The guy that we want to do the work says he uses brick stones placed apart to lay the door on. I'm assuming he puts 2x8 over the stones?

Does that sound suspicious to anyone?

I would not do it this way. No wood involved. Wood will eventually rot from the water that may get trapped under the track. And the recessed concrete is necessary to do two things:

One, it will keep the track (and the water that collects in it if it is rained on) below the level of your inside floor.

Two. The recess should be the same depth (or a taste deeper to allow for leveling the track) as the vertical strip of metal that forms the rear of your track (usually around 1/2" to 3/4") This is so you will not have a strip of metal protruding above your finished floor. (That would be a 'tripper', and would make it very difficult to sweep things out the door.)

As Jomama said, I form and pour the sill with hydraulic cement.

kwikfishron 03-15-2010 06:52 PM

I don’t even get the question. A concrete sill is what you have when your setting a door on a slab. It’s either there or not. If not then it's wood. It’s not something you go to Lowes for.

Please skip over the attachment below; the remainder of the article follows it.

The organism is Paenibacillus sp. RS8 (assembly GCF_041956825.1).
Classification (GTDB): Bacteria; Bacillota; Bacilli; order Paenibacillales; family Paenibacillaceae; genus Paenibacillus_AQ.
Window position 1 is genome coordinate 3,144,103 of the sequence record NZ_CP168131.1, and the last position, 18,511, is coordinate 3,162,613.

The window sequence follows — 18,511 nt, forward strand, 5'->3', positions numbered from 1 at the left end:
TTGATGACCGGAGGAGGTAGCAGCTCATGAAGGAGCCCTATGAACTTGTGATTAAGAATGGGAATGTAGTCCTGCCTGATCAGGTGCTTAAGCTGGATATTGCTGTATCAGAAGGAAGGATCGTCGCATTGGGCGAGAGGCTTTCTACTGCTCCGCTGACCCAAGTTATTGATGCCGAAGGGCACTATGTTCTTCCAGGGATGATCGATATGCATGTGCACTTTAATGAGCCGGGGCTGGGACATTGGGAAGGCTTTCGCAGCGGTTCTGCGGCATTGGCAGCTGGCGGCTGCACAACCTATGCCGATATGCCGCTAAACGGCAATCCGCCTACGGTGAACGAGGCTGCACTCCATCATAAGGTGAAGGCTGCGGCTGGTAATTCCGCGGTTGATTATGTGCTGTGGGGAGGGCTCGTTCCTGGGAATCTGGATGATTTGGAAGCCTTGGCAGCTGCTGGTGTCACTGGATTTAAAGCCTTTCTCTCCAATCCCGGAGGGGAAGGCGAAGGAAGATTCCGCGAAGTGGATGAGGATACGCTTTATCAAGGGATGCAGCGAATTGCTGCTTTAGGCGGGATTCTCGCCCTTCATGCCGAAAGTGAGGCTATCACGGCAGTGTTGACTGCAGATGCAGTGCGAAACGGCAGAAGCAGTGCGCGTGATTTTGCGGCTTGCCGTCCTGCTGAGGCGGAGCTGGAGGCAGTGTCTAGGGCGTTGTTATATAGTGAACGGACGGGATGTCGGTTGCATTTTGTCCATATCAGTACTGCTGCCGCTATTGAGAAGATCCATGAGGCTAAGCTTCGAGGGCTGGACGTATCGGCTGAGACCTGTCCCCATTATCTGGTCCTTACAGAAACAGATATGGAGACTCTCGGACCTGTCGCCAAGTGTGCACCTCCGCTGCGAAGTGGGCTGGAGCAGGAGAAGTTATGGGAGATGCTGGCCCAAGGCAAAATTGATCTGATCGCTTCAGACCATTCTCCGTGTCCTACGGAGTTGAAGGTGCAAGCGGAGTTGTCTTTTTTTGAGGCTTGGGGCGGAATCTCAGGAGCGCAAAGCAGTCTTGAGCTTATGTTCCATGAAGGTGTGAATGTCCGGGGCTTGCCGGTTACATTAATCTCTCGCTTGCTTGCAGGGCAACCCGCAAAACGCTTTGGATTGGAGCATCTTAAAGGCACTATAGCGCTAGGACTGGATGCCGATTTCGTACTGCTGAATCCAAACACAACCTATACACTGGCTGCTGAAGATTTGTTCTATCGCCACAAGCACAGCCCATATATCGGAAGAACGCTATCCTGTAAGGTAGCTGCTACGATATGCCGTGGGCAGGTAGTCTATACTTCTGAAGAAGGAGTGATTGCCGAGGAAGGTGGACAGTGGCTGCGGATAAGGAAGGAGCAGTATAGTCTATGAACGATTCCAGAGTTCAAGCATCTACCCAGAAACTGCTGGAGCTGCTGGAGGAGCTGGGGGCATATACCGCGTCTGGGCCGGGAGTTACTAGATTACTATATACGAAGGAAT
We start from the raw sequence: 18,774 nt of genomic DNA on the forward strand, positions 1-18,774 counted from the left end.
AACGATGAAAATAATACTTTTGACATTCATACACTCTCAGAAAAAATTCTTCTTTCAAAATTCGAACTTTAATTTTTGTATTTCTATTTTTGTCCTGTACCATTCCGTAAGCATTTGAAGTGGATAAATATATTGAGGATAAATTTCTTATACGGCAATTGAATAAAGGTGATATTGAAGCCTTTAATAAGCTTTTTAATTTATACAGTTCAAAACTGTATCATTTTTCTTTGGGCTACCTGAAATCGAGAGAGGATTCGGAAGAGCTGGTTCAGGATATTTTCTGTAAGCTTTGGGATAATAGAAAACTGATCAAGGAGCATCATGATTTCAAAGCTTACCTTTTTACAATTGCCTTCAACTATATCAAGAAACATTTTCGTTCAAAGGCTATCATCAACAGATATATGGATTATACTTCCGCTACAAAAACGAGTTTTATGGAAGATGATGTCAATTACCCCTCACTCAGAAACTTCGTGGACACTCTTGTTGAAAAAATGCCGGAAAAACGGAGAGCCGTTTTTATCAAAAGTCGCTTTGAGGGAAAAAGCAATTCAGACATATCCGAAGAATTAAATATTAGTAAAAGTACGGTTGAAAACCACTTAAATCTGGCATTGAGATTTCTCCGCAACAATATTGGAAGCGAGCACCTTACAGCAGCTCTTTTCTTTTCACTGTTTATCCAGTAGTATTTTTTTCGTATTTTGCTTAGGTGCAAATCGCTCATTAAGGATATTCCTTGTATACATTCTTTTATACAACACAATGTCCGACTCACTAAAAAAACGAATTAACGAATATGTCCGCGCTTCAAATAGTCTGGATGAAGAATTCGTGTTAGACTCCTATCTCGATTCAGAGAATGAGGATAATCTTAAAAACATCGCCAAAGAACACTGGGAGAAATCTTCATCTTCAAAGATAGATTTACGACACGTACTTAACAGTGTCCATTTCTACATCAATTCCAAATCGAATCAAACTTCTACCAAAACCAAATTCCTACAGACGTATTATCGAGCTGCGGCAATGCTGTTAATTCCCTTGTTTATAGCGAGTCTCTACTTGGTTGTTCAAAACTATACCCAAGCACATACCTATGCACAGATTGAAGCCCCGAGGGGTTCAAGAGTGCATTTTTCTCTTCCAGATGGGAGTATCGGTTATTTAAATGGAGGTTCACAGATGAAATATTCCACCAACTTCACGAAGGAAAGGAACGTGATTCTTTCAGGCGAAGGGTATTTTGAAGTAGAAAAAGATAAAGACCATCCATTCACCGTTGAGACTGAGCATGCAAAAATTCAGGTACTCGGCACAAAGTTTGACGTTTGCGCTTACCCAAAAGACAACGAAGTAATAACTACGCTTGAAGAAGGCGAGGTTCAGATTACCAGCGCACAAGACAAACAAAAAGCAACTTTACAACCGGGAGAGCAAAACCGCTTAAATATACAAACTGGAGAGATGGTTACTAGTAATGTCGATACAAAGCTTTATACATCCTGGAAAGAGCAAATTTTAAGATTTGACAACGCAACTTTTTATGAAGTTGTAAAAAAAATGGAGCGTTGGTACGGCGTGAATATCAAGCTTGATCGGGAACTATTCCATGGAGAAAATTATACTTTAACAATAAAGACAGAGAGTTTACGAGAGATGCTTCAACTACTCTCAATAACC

jomama45 03-15-2010 07:32 PM

Quote:

Originally Posted by kwikfishron (Post 415035)
I don’t even get the question. A concrete sill is what you have when your setting a door on a slab. It’s either there or not. If not then it's wood. It’s not something you go to Lowes for.

Or in this case, a new door opening in a full masonry veneer wall. From what I'm reading, this door was cut in where there was not a door beore, so some brick was removed in the wall to accomadate a door. If the door is installed in the wood framing (conventionally), something needs to be put in place to cover the tops of the newly exposed brick. IMO, woo is NOT the right answer, it won't hold up near as long as the veneer is intended to. Like I stated before, I'd finish the brick just like the other doors in the balance of the house.

kwikfishron 03-15-2010 09:22 PM

Sounds good to me 45, we don’t have very much brick veneer retrofit in my area out West here.

There are only 2 things I strive for in any remodel such as this.

#1 It functions properly .
And
#1 It looks like it’s always been there.

mikedavid00 03-15-2010 11:11 PM